Chidi Ofoma

Chidi Ofoma
Vice President, Business Client Advisor, Business Banking Group, MUFG Union Bank, N.A.

What do you consider your greatest strength, and how do you think it benefits your business?

My greatest strength is persistence. As a business advisor, I’ve learned to overcome objections, be patient, and persist—it may take several calls and meetings to determine a potential client’s financial needs and secure a new business relationship.

Who inspires you? What did they motivate you to achieve or accomplish?

My parents have always been my heroes. They’ve inspired me to pursue my education and live a life of service. Although neither has a formal education, both are givers, and they’ve used their lives to help others. “It doesn’t matter what’s going on around the world,” my parents would say, “stay true to who you are and work hard, and you will achieve whatever you set your mind to.”

How do you motivate others?

I use my life experience to motivate youth by sharing my story of coming to the United States before I was 18 years old. I mentor and provide resources to high school students, and encourage them to get good grades and go to college.

What do you think is the greatest issue or dilemma facing the African American community today?

I believe the greatest issue facing the African American community today is the lack of support and family structure for children living in many African American homes. Single parents are amazing, but it takes a village to instill strong values, pride, and a sense of community in our children.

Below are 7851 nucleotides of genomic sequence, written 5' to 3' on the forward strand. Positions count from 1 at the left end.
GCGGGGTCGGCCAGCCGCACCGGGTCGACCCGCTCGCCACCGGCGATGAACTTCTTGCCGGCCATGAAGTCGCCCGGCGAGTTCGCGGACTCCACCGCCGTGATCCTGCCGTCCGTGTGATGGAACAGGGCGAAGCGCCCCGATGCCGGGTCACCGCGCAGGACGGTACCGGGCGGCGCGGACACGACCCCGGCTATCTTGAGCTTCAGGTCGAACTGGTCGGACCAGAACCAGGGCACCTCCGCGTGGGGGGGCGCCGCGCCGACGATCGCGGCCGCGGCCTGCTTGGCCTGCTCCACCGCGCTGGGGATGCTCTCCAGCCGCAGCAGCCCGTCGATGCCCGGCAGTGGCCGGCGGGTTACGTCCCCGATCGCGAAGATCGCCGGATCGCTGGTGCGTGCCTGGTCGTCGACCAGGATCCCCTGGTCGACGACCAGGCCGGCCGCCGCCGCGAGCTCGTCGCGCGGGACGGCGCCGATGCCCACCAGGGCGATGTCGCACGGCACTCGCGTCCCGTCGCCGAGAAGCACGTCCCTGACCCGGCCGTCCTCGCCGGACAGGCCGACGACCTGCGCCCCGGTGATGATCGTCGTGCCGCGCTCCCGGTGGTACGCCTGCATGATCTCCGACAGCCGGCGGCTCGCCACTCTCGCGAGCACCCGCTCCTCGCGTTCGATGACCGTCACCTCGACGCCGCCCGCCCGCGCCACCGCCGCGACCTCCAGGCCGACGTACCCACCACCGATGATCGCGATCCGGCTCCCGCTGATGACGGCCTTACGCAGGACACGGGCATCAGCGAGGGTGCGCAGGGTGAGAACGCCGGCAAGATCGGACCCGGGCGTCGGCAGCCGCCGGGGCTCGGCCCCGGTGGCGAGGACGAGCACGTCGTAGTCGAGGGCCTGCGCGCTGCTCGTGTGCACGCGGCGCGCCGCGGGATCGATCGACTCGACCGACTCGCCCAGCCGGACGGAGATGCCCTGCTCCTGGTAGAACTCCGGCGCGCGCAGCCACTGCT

How do you give back to the African American community?

In the last two years, I’ve been actively involved with the Parents Advisory Group in the Corona-Norco Unified School District. African American parents and teachers have joined forces to make a difference in the lives of African American students at the high school level. I go to high schools and talk to students about the importance of education. The group advocates grades before sports, so I also talk to student athletes and remind them that they are students first, then athletes.

What’s the most important lesson you have learned in the course of your career?

I’ve learned that integrity matters. It may not translate to immediate recognition or a lot of money, but at the end of the day, honesty is still the best policy. The way people perceive you, and the name that you carry for yourself, is the most important thing.

What advice would you give to someone just beginning his or her career?

I would advise them to pursue a career they are passionate about. Don’t begin a career for financial gratification only, but look for something you’re going to love 10 or 20 years into the future. I would also advise them to select a profession that will allow them to be of service and help others.

What is your favorite quote, and why?

“It was character that got us out of bed, commitment that moved us into action and discipline that enabled us to follow through.” Zig Ziglar
This is my favorite quote because it resonates with my values. Talent alone does not guarantee success. Talent must be combined with character, commitment, and discipline. This is the measure of a strong work ethic.